Argentina Reacts to IMF Warning
In a speech during the United Nations General Assembly in New York, Argentine President Cristina Fernández de Kirchner replied to the IMF’s warning of sanctions by rejecting its claims that the country is going through a rough economic situation.
International Monetary Fund Managing Director Christine Lagarde warned Argentina during a conference at the Peterson Institute in Washington DC on Monday that it could face sanctions unless it shares reliable information on the country’s growth and inflation rate. According to private economists, the annual inflation in the South American country is at 24 percent, much higher than the official figure placed at 10 percent.
After an Executive Board Meeting on September 17, the IMF expressed its concern due to “the lack of sufficient progress” in improving the quality of the data for the Consumer Price Index for Greater Buenos Aires (CPI-GBA) and Gross Domestic Product (GDP) and called on Argentina to comply with its obligations as a member of the multilateral organization.
Lagarde gave an ultimatum to the Argentine government by saying that if the problem hasn’t been addressed by December 17, it could face a “red card”, meaning it would be dismissed from the multilateral organization. "Argentina is good in football and it certainly understands what we are talking about," she added. The Argentine president responded at the UN General Assembly: “"My country is not a soccer team. It is a sovereign nation that takes sovereign decisions; therefore we will not be subject to any pressure, let alone to any threat."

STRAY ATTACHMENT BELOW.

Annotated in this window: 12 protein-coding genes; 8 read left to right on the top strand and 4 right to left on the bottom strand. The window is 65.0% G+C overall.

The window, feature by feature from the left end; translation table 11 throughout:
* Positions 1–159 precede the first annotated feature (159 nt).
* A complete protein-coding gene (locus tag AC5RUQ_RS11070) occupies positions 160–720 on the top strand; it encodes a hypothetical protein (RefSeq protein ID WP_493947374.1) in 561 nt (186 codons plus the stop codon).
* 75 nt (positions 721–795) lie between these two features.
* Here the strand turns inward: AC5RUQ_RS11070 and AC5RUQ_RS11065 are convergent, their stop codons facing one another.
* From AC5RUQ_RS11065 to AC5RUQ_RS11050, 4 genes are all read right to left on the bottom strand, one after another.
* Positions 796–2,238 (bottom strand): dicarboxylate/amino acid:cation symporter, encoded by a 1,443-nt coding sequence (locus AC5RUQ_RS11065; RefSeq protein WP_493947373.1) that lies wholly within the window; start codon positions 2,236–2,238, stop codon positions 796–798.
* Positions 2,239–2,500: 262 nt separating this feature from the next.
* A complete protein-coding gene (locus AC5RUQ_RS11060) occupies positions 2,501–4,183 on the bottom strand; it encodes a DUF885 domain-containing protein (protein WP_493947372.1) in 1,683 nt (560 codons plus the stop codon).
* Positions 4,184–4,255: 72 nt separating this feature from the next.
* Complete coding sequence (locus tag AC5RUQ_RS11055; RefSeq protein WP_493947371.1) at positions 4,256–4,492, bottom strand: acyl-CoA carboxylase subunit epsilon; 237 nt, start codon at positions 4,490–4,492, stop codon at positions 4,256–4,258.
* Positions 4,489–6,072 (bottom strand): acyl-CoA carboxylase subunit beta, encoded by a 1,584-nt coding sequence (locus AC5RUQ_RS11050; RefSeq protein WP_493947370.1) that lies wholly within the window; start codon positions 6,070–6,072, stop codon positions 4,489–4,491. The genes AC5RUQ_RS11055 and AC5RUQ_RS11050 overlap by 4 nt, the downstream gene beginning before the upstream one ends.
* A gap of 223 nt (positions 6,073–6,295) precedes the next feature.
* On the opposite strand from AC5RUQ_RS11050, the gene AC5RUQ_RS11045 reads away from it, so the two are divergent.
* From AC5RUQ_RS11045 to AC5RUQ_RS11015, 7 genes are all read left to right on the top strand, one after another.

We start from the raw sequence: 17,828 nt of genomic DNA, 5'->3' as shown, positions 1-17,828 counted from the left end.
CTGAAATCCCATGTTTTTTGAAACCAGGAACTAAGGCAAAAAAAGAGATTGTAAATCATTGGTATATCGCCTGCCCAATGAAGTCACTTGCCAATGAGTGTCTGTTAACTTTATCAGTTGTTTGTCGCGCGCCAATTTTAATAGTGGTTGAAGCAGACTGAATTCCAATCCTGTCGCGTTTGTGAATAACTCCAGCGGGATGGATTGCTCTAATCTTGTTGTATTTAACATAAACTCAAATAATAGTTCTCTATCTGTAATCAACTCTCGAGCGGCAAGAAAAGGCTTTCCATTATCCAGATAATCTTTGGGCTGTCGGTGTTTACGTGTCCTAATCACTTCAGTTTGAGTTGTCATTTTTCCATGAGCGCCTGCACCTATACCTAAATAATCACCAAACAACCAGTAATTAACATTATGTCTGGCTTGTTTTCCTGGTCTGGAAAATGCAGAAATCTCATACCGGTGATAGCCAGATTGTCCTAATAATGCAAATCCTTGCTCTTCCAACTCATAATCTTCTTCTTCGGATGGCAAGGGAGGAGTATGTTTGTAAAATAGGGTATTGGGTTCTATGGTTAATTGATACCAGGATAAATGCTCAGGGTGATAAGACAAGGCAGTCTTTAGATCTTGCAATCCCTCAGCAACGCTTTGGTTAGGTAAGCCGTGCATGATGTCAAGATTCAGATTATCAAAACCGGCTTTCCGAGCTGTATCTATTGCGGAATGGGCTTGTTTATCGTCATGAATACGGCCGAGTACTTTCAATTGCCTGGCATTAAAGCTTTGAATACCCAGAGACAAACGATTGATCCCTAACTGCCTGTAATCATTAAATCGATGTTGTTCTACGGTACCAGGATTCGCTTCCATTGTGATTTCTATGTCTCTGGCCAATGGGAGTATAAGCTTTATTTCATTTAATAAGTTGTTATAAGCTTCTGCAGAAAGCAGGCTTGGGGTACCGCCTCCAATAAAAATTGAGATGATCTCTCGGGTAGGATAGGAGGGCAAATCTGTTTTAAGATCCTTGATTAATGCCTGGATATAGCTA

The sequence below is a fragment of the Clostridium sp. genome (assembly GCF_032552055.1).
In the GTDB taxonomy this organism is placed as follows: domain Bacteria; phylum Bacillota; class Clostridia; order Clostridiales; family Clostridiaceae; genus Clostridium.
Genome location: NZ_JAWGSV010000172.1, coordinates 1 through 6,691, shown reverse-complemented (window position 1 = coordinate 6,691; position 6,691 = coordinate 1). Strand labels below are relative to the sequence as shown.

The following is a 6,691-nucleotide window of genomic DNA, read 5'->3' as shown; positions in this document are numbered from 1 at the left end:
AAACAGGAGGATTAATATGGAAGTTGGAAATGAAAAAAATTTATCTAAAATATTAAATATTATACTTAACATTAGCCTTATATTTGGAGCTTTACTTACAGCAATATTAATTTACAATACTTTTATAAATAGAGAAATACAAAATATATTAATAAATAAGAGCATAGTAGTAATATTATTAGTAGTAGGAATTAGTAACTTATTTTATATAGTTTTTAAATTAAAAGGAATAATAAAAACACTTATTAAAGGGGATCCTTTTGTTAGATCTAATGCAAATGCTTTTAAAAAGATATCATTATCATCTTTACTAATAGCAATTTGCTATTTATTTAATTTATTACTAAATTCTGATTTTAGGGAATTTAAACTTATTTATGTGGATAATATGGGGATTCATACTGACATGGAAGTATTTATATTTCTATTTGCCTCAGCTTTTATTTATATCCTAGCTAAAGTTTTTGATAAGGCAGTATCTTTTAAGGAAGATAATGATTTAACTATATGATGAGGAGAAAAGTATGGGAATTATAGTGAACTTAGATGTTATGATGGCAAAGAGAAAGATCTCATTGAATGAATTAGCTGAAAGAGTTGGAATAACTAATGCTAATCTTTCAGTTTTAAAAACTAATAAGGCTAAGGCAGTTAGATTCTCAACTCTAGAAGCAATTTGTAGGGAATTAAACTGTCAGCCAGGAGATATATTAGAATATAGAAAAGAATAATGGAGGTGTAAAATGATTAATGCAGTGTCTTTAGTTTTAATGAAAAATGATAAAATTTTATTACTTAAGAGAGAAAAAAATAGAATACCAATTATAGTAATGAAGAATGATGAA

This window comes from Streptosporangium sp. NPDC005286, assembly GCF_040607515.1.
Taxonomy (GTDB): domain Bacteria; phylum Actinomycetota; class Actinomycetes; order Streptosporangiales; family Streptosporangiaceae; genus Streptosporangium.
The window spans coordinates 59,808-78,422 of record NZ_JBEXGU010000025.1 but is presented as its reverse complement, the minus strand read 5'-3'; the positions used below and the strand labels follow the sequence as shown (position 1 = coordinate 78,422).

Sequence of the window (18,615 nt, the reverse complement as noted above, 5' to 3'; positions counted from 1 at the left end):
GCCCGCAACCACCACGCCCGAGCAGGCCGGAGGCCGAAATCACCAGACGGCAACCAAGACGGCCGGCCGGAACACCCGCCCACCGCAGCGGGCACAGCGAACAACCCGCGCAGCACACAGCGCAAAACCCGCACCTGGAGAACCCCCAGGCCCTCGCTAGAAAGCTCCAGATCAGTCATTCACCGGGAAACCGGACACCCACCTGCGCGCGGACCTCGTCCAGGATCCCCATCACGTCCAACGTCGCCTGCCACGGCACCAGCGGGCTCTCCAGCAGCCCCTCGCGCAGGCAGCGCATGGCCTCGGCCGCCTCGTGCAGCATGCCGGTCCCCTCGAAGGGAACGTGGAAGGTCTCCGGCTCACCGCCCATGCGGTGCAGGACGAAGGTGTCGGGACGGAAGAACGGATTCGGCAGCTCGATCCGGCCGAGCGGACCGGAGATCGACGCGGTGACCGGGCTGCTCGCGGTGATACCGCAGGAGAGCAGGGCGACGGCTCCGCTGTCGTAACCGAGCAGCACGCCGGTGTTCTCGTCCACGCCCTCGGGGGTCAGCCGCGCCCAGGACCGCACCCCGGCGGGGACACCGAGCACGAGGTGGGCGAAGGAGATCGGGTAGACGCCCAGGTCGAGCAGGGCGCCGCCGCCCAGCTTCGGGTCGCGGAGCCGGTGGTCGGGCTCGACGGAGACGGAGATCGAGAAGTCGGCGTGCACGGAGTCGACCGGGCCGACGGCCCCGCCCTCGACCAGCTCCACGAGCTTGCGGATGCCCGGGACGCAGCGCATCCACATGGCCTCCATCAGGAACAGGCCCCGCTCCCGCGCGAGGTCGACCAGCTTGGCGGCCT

The Argentine Minister of the Economy, Hernán Lorenzino, explained that Argentina’s relationship with the IMF is and will continue to be of technical assistance, and that despite the claims of the country’s loss of competitiveness, the government will not change its currency control regime and is not planning to devaluate the peso. Despite Lorenzino’s and other economists’ claims that the economic landscape will improve in 2013, higher insecurity, nationalizations, import restrictions and a constitutional reform led thousands of citizens to take the streets to protest on September.
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